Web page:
Supporters surrounded Rev. Lewis Stewart, president of United Christian Leadership Ministry of Western New York, July 28 at First Church of God, 334 Clarissa Street, Rochester, New York for a press conference surrounding the New York State Sheriffs’ Association Ten legislative proposals. Stewart said the proposals are regressive and will have a negative impact on communities of color and were written to reinforce systemic racism and white privilege.
“If you wish to observe systemic racism in its brutal nakedness and unequal outcomes, these proposals certainly demonstrate it,”said Stewart.
“By the very fact that you created these proposals reveal that Black lives do not matter to you, nothing matters, but maintaining your own power and privilege.”
The Sheriffs’ Association presented the proposals July 15. They include:
- increasing resisting arrest to a Class E felony;
- making failure to retreat a Class D felony;
- increasing levels of seriousness for assaulting a police officer by one degree and making them crimes that require bail;
- making aggravated harassment of a police or peace officer a Class D felony;
- deeming crimes against police officers because of their status hate crimes;
- making it a Class D felony to falsely accuse a police or peace officer of wrongdoing;
- making it a Class D felony to dox (publish private information on the internet with malicious intent) a police or peace officer because of their status;
- making it a Class E felony to stalk or surveille a police or peace officer with no legitimate purpose;
- providing a $500,000 benefit for police officers who are seriously injured or die in the line of duty; and
- making May 15 a state holiday to honor police officers who have died in New York and proposing an annual ceremony at the Police Memorial Wall in Albany on the Monday closest to May 1.
Ashley Gantt of Free the People Roc and civil rights organizer with the American Civil Liberties Union said she learned of the proposal weeks ago, after a press conference bringing the new proposals to the floor.
“It included things like resisting arrest now being a felony. And we know historically, resisting arrest is whatever the police say it is,” she said. “As well as things like a videoing a police officer within 25 feet and now making that a felony. And we know, again, people use that to protect themselves and really use it as evidence and their cases.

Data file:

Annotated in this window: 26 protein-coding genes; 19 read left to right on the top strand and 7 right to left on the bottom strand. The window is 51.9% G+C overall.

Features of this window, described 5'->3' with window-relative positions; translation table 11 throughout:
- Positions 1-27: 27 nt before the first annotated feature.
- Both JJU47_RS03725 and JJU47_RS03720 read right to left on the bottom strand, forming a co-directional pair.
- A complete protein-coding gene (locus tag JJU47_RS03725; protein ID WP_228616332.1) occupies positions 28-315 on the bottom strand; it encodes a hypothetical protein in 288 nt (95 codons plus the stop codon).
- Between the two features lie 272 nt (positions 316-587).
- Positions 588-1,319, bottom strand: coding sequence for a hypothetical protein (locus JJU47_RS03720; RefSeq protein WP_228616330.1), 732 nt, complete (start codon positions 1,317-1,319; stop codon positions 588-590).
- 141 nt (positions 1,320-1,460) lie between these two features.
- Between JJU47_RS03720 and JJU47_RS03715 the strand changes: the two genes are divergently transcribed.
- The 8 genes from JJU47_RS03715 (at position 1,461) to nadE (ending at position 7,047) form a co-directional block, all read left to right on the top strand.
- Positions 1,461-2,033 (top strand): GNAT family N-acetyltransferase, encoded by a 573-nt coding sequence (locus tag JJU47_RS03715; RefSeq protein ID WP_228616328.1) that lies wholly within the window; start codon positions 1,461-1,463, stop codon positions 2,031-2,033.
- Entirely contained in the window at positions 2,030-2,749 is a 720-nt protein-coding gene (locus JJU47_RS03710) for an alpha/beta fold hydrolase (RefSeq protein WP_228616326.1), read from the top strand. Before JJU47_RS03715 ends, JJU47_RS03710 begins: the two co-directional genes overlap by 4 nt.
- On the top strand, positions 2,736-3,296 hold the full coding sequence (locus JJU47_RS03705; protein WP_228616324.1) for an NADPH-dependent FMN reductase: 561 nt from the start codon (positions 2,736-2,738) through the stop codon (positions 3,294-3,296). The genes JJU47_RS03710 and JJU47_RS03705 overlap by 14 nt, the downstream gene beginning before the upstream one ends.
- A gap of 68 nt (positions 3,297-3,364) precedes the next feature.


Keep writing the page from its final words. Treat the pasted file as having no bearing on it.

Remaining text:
“These new proposals are an extension of white supremacy. It is a tunnel for white supremacy. Sheriff Todd Baxter recently said that he wanted to come against white supremacy and dismantle racism. And this has really been a pipeline to racism and white supremacy. And we just strongly come against it.”
Stewart said that UCLM has sent letters to Gov. Andrew Cuomo and numerous other government officials, including New York Attorney General Leticia James and Assemblymen Harry Bronson, asking for the proposal’s rejection. There is a scheduled Zoom meeting in August at the request of Baxter.
Stewart said the work needed to be done cannot be accomplished in a month or a year. That it is a lifetime of work. “I’m 74 years old and I’ve been dealing with this a lifetime. So there’s more work to be done.”
“We’ve come some ways, but what we have addressed are the outward symbols of racism. We did not really address the systemic and structural and institutional power of racism.”
Voting in November is crucial, said Stewart, “but remember that voting is not the panacea. The community must continue to raise their voices in the neighborhoods and the communities. We have to get out there and cry against a power that is cruel and inhumane.”
Gerald Franklin, advocate and long-time supporter of Stewart said, “What it is, it’s anti-black, it’s black control. It’s basically going back to the slave control mentality.”
UCLM believes if these “oppressive measures” become legislation it would mean an increase in mass incarceration increase, the public would no longer record police conduct or misconduct for fear of being arrested, complaints would not be filed against police officers due to fear of retaliation, the law would continue to uphold systemic racism, justify use of force, encourage retaliation by the police, and more.
“Until racism and institutional racism and structural racism is eradicated from every institution in the United States. There’s more work to be done,” Stewart said. He said the State Senate has already rejected the passing the NYSSA proposals and is now calling on State Assembly to do so as well.